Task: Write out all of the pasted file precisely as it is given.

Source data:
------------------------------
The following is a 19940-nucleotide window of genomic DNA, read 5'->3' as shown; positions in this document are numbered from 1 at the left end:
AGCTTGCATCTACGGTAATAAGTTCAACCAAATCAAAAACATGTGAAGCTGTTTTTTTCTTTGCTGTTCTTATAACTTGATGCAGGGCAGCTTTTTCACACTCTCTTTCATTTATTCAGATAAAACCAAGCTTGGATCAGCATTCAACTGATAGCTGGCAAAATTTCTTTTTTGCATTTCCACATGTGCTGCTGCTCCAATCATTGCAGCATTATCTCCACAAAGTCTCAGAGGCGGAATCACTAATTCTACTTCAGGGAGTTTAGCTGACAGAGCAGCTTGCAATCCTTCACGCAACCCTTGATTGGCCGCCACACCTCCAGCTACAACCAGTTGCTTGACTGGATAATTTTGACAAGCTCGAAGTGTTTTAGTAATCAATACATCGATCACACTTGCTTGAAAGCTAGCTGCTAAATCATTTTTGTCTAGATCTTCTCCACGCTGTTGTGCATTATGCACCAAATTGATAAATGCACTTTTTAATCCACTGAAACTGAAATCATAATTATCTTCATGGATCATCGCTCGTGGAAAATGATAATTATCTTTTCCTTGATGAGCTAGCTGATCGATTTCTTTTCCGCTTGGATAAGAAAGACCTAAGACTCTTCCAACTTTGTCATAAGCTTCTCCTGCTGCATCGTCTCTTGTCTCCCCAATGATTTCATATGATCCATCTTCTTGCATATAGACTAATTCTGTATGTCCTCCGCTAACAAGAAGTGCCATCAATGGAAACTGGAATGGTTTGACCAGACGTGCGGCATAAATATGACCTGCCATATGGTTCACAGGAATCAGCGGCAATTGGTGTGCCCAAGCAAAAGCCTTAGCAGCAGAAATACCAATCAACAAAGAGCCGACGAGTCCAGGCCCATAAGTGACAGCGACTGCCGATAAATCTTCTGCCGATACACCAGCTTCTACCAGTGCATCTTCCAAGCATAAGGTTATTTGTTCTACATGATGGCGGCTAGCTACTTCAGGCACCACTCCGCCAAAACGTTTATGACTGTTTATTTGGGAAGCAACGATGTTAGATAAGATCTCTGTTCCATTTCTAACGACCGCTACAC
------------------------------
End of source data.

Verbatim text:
The following is a 19940-nucleotide window of genomic DNA, read 5'->3' as shown; positions in this document are numbered from 1 at the left end:
AGCTTGCATCTACGGTAATAAGTTCAACCAAATCAAAAACATGTGAAGCTGTTTTTTTCTTTGCTGTTCTTATAACTTGATGCAGGGCAGCTTTTTCACACTCTCTTTCATTTATTCAGATAAAACCAAGCTTGGATCAGCATTCAACTGATAGCTGGCAAAATTTCTTTTTTGCATTTCCACATGTGCTGCTGCTCCAATCATTGCAGCATTATCTCCACAAAGTCTCAGAGGCGGAATCACTAATTCTACTTCAGGGAGTTTAGCTGACAGAGCAGCTTGCAATCCTTCACGCAACCCTTGATTGGCCGCCACACCTCCAGCTACAACCAGTTGCTTGACTGGATAATTTTGACAAGCTCGAAGTGTTTTAGTAATCAATACATCGATCACACTTGCTTGAAAGCTAGCTGCTAAATCATTTTTGTCTAGATCTTCTCCACGCTGTTGTGCATTATGCACCAAATTGATAAATGCACTTTTTAATCCACTGAAACTGAAATCATAATTATCTTCATGGATCATCGCTCGTGGAAAATGATAATTATCTTTTCCTTGATGAGCTAGCTGATCGATTTCTTTTCCGCTTGGATAAGAAAGACCTAAGACTCTTCCAACTTTGTCATAAGCTTCTCCTGCTGCATCGTCTCTTGTCTCCCCAATGATTTCATATGATCCATCTTCTTGCATATAGACTAATTCTGTATGTCCTCCGCTAACAAGAAGTGCCATCAATGGAAACTGGAATGGTTTGACCAGACGTGCGGCATAAATATGACCTGCCATATGGTTCACAGGAATCAGCGGCAATTGGTGTGCCCAAGCAAAAGCCTTAGCAGCAGAAATACCAATCAACAAAGAGCCGACGAGTCCAGGCCCATAAGTGACAGCGACTGCCGATAAATCTTCTGCCGATACACCAGCTTCTACCAGTGCATCTTCCAAGCATAAGGTTATTTGTTCTACATGATGGCGGCTAGCTACTTCAGGCACCACTCCGCCAAAACGTTTATGACTGTTTATTTGGGAAGCAACGATGTTAGATAAGATCTCTGTTCCATTTCTAACGACCGCTACAC